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Showing posts from April, 2017

Carpe Diem Haiku Kai Academy #4 Renga, "the mother of haiku"

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Dear Haijin, visitors and travelers,

Welcome at a new episode of our CDHK Academy, today I have a nice lecture for you about the Renga, the chained poem, the "mother of renga".


This Carpe Diem Lecture is about renga the 'mother of haiku' so to say. Haiku has originated from the Renga. Renga was (is) a chain of poems in which several poets took part. The most haiku by Basho for example are written for Renga. That could be the 'hokku' or the starting verse or as one of the links of the chain. There are several different forms of Renga and in this lecture I will tell you more about the so called 'Tan Renga', but that's later on. Let us first look at the original renga. The original renga could have 100 linked verses. But there was a strong form, called kasen renga that had 36 links. For this kasen renga there were a few rules. In a kasen renga there had to be a reference to flowers twice (mostly Cherry Blossom) and three times to the moon. These refer…

Carpe Diem Haiku Kai Academy #3 The Troiku, a new kind of haiku-ing

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Dear Haijin, visitors and travelers,

Recently I started this new "branch" of the Carpe Diem Haiku Kai Family and I love how this new "branch" already find its way to the visitors. Here at the CDHK Academy I will gather the educational posts which I published earlier on Carpe Diem Haiku Kai, a daily haiku meme.

This new post is about Troiku, its a new way of creating haiku and I (Chèvrefeuille) have created / invented it myself. So here is more about Troiku.


TROIKU, a new form of haiku
I love to introduce to you a new haiku form invented / created by your host Chèvrefeuille, the Troiku and I think it's fun, but not an easy form. First I have to tell you something about the source of the name Troiku.

It goes back to 17th century Russia. A troika (meaning: triplet or trio, as shown above) is a traditional Russian harness driving combination, using three horses abreast, usually pulling a sleigh. It differs from most other three horse combinations in that the horses are…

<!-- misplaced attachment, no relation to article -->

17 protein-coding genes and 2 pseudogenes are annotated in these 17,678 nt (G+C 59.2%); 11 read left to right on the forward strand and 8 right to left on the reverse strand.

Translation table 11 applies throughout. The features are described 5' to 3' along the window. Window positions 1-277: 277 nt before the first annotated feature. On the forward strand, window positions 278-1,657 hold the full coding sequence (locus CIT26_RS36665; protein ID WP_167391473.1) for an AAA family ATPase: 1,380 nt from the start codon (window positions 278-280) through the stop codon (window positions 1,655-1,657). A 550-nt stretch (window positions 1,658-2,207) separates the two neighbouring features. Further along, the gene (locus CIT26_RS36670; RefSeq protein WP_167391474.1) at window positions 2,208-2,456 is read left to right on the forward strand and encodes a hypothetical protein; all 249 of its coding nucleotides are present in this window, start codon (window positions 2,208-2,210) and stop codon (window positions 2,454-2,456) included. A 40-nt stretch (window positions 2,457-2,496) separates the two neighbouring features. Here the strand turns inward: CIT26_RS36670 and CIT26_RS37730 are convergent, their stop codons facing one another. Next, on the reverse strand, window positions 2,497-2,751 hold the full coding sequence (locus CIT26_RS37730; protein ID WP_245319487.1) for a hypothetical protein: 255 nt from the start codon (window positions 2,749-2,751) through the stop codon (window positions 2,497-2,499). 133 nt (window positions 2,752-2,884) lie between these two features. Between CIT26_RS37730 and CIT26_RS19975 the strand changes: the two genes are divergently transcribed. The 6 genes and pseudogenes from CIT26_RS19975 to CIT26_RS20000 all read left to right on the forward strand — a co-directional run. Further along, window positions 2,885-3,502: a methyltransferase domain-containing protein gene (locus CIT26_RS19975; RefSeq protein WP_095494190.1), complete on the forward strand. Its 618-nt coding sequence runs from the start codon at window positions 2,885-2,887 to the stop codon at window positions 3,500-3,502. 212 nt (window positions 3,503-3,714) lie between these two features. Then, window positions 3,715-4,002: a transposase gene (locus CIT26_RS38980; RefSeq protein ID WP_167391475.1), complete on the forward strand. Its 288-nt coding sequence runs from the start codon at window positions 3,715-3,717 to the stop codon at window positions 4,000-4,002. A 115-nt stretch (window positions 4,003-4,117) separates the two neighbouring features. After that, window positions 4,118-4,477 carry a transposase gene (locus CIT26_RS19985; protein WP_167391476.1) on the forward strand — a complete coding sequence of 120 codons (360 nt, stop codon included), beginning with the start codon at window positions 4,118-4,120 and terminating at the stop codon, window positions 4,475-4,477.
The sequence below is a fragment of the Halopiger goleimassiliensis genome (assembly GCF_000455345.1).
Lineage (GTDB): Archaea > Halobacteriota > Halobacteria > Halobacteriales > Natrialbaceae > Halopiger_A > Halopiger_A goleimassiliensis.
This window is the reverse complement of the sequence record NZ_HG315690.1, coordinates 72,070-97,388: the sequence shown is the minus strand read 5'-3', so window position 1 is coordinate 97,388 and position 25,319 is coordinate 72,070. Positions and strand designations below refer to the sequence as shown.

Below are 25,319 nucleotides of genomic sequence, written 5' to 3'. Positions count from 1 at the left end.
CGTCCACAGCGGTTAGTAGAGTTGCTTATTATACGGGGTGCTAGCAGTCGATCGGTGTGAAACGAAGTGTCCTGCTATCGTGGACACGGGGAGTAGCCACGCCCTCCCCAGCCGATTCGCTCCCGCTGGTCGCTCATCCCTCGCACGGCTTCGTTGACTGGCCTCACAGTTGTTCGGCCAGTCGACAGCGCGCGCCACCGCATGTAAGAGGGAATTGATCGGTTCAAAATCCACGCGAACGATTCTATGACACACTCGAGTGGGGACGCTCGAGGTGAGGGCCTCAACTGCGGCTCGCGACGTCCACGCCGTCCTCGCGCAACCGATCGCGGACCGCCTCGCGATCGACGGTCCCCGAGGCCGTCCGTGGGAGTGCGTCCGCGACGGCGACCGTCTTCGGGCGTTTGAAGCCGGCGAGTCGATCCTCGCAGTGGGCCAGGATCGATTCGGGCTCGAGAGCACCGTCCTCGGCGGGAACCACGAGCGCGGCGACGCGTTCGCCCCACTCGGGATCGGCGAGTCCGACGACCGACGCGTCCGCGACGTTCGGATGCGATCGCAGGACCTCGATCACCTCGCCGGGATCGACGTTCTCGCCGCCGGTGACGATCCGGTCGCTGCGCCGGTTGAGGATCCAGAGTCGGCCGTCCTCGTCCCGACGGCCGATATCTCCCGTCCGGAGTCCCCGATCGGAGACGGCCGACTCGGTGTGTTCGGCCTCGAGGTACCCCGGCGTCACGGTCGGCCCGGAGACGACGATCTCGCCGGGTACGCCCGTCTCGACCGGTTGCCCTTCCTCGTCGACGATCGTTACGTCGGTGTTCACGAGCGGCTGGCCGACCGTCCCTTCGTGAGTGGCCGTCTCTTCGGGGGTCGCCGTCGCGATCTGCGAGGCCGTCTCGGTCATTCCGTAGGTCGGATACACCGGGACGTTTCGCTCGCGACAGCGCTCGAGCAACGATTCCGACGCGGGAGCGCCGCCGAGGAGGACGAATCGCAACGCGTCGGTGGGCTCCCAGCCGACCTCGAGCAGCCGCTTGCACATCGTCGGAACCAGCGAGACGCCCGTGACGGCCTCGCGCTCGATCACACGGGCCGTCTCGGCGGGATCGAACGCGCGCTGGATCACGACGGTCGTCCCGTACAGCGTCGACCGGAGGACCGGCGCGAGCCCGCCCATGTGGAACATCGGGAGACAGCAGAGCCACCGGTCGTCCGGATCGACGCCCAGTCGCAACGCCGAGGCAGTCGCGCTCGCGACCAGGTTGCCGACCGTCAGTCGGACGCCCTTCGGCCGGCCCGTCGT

Carpe Diem Haiku Kai Academy #2 What is haiku?

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Dear Haijin, visitors and travelers,

At Carpe Diem Haiku Kai I published several lectures on haiku and renga, here is one of those lectures.

What is haiku?

Prelude:
Haiku is, what we call, the shortest poem on the world. It's an original Japanese poem. Haiku as we know it now has its roots in the Renga. A Renga was a game of poetry and it was a 'hit' at the Emperor's Court. Renga, also called Renku, Bound Verse or Linked Poem, was a 'game' in which (mainly) poets wrote long chains of poems. Renga started with a 'hokku' (starting verse) and had also strict rules, but that's maybe something for another 'lecture'. The hokku was a three lined verse with 5-7-5 syllables (or characters) and it mostly was a verse that had a double meaning. So with the starting verse the Renga could go in two ways. The game of Renga was to write hai ('question') and kai ('answer') in turns. Sometimes a Renga was played with big groups of poets and could …

Carpe Diem Haiku Kai Academy #1 Tan Renga the short chained renga

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Dear Haijin, visitors and travelers,


I love to introduce Tan Renga, the short chained renga, to you.

Tan Renga the short linked chain of two stanza
Maybe you know the Tanka that poem with 5 lines following the syllables count 5-7-5-7-7, A beautiful Japanese poetry form which I just started recently to create. The Tanka is a poem written by one poet and that's the difference with the Tan Renga. The Tan Renga has also 5 lines following the same syllables count as the Tanka, but the Tan Renga is written by two poets. One poet writes the first stanza of three (3) lines in the following example that will be Jane Reichhold: Here is the first stanza of this example Tan Renga: morning sun
the twinkle of stars
still in the dew
(Jane Reichhold) The goal for the second poet is create the second stanza of two (2) lines through association on the first stanza (as we do in a renga). For this example I have written the second stanza: her bright shining eyes
she unpacks her new doll
(your host) This is w…

Welcome +++ wilkommen === bonjour

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Dear Haijin, visitors and travelers,
Welcome at the Carpe Diem Haiku Kai Academy, established in April 2017. Here you will find several posts about the Japanese poetry forms e.g. haiku, tanka or sedoka. The CDHK Academy is part of the Carpe Diem Haiku Kai family founded by the Dutch haiku poet Chèvrefeuille.
Here you will find several lectures about haiku, but also a series on Haiku Writing Techniques which were earlier published on Carpe Diem Haiku Kai.
This website is UNDER CONSTRUCTION, but if possible it will be ready before the end of April 2017.
Namaste,
Chèvrefeuille